I think the mainstream media is making us all into journalists.
Ernest Hemingway famously said, “To be a good reporter you need a built-in shockproof crap detector.”
When I started covering the fast-paced futures markets for Reuters News Service back in the 1960’s that quote resounded in my head on a daily basis. I started my journalistic career on the floor of the Chicago Mercantile Exchange talking to traders about what was happening in the futures markets. In those days, the biggest markets were pork bellies, live cattle, live hogs and shell egg futures. The financial instruments futures hadn’t been created yet.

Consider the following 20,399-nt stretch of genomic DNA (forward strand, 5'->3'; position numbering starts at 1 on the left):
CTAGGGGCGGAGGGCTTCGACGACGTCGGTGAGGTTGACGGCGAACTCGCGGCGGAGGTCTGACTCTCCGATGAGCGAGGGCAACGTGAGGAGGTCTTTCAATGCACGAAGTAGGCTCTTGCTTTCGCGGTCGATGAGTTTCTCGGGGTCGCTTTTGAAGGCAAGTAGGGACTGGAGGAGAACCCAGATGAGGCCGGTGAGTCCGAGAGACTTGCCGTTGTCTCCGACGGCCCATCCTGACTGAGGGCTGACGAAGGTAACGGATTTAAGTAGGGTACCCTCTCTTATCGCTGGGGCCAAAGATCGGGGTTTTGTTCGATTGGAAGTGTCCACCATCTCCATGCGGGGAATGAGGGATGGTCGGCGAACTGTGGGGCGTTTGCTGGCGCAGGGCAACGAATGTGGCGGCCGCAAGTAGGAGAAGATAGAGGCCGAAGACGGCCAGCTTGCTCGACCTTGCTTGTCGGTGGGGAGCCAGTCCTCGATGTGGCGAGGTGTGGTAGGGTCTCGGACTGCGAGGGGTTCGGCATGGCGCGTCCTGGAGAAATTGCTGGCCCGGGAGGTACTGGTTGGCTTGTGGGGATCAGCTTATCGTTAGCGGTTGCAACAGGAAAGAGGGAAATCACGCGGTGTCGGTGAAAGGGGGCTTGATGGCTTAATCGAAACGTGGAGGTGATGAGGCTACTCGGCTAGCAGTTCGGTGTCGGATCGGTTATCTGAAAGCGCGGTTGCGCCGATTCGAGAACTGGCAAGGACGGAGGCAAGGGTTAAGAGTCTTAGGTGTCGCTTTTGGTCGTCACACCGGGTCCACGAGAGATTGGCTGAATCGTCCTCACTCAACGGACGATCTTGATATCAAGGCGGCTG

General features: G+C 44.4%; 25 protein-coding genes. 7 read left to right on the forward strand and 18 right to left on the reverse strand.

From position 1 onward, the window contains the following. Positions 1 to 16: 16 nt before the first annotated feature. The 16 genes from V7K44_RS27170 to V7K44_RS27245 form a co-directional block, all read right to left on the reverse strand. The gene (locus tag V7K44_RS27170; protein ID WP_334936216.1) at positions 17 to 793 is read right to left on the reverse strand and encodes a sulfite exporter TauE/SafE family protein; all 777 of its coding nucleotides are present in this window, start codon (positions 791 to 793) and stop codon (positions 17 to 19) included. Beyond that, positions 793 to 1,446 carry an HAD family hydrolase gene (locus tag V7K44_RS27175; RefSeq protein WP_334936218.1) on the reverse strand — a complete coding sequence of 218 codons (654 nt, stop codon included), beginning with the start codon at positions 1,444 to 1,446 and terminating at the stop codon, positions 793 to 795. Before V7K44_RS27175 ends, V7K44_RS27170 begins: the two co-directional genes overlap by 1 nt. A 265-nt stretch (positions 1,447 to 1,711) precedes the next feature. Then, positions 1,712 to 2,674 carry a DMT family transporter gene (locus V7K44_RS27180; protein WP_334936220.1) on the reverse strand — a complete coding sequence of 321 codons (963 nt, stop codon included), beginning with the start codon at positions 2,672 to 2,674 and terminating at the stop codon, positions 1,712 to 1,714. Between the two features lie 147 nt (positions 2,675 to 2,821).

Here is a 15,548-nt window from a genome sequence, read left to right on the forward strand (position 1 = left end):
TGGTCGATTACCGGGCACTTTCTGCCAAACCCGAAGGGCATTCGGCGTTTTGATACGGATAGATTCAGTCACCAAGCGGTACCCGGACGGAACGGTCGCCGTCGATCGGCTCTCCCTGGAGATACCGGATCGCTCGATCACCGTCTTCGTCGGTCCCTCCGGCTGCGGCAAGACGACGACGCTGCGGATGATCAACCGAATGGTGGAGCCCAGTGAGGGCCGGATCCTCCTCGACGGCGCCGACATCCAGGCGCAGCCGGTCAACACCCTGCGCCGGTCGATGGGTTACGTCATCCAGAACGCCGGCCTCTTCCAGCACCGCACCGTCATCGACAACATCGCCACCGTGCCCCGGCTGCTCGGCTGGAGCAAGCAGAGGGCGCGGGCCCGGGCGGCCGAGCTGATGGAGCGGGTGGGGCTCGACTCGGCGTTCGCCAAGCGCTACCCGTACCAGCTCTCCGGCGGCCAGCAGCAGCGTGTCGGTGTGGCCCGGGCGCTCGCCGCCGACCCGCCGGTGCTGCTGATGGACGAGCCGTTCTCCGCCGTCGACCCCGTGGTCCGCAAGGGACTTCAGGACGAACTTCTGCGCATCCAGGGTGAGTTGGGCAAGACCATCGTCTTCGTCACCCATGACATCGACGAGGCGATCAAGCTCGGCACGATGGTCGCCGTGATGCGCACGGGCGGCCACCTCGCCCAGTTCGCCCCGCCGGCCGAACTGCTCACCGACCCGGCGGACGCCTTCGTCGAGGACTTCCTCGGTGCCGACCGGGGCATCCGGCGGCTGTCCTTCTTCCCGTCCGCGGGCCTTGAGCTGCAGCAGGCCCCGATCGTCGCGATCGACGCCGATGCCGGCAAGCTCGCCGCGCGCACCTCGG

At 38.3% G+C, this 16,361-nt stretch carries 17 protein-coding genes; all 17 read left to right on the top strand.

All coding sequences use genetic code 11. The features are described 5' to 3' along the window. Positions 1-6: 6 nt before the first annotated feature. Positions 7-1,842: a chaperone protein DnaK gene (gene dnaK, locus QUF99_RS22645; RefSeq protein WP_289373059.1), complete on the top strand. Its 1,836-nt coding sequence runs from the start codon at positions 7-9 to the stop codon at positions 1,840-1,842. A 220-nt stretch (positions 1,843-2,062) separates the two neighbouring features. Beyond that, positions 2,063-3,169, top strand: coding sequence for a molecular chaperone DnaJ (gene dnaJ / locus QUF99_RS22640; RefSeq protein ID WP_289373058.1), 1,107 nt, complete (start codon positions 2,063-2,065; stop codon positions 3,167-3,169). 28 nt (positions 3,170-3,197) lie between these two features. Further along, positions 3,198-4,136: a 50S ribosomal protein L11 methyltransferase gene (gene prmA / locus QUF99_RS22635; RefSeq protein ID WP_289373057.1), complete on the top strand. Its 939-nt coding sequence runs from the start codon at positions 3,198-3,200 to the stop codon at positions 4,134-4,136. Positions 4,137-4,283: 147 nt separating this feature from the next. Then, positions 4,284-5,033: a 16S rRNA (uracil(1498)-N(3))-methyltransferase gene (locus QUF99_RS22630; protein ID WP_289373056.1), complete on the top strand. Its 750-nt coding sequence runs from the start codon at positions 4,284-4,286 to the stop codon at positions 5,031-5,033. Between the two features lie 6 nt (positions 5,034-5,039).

My qualifications included a degree in finance and several years experience magazine writing and editing.
Reporting markets, you had to remember that everyone you talked to had an agenda (and likely a position in the market). So, I always assumed that the person speaking to me had an axe to grind. When someone told me something bullish on the market, I would search around for a contact likely to tell me the ‘other side.’ That way, my market comments remained balanced and useful to traders. Continue reading